Film review: THE DARKEST HOUR from Built for Speed
You know the drill with sci/fi horror these days: a disparate group of pretty young adults are forced to stop whining and unite to battle a seemingly indestructible alien menace. You can clothe it in military fetishism ala Battle: Los Angeles or Inner city housing estate culture as in Attack the Block but it’s still the same film. The Darkest Hour follows all the rules astutely although it has the novelty of being set in Moscow.
Emile Hirsch, who appears to be turning into Jack Black, plays a cheeky party boy who’s in Moscow to flog a travel website with his mate played by Max Minghella. Having hooked up with two attractive young women, ubiquitous Aussie Rachel Taylor and American Anne Hathaway look-a-like Olivia Thirlby he thinks he’s in for a night of partying and debauchery. He should know by now that as soon as there is a possibility of sex, it’s time for a monster attack. The unwelcome invaders are luminous blobs that descend from the sky and become invisible on landing (the old invisible creature saves on the effects budget) and anyone stupid enough to go near them is immediately vapourised.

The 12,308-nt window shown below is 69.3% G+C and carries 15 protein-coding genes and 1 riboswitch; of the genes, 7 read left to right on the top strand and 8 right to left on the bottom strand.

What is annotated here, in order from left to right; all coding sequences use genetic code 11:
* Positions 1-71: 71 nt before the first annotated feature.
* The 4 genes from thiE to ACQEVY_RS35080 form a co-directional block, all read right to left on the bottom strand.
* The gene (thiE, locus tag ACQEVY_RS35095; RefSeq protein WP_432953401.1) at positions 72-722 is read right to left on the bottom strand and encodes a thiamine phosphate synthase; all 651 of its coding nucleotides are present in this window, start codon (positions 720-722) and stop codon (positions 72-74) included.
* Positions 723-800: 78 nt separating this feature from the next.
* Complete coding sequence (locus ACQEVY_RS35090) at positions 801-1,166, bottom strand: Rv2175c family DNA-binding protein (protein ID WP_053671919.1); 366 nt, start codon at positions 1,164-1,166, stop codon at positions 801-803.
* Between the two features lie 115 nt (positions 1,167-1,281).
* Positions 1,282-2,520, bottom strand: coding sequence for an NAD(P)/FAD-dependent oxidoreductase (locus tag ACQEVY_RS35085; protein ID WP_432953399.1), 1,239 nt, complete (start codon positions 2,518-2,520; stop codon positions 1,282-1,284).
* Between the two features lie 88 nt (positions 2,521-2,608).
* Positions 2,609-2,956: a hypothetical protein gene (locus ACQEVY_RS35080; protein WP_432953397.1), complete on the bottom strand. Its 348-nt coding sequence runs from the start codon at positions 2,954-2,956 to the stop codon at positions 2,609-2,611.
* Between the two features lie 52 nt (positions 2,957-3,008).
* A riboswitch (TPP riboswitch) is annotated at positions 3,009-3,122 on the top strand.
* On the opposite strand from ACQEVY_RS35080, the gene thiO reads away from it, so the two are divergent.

As our band of young trendoids flee for their lives, darting about the city and hiding out in abandoned buildings, the film makes very good use of a post-apocalyptic looking Moscow. There’s a genuine sense of an entire city having been turned into a spooky ghost town by the invisible menaces.
Unfortunately the film’s inspired art direction isn’t matched by the script. The plot is completely predictable while the dialogue contains enough cheesy lines to seriously threaten cholesterol levels. The scriptwriters need to go back and look at films like The Day the Earth Caught Fire for intelligent sci fi dialogue if not clever titles.
There’s also the unfortunate problem that the humans are so vacuous and irritating that many in the audience will be rooting for the monsters.
The Darkest Hour is sufficiently well made and fast paced that the script and character issues aren’t too much of a problem but don’t expect a sci fi masterpiece.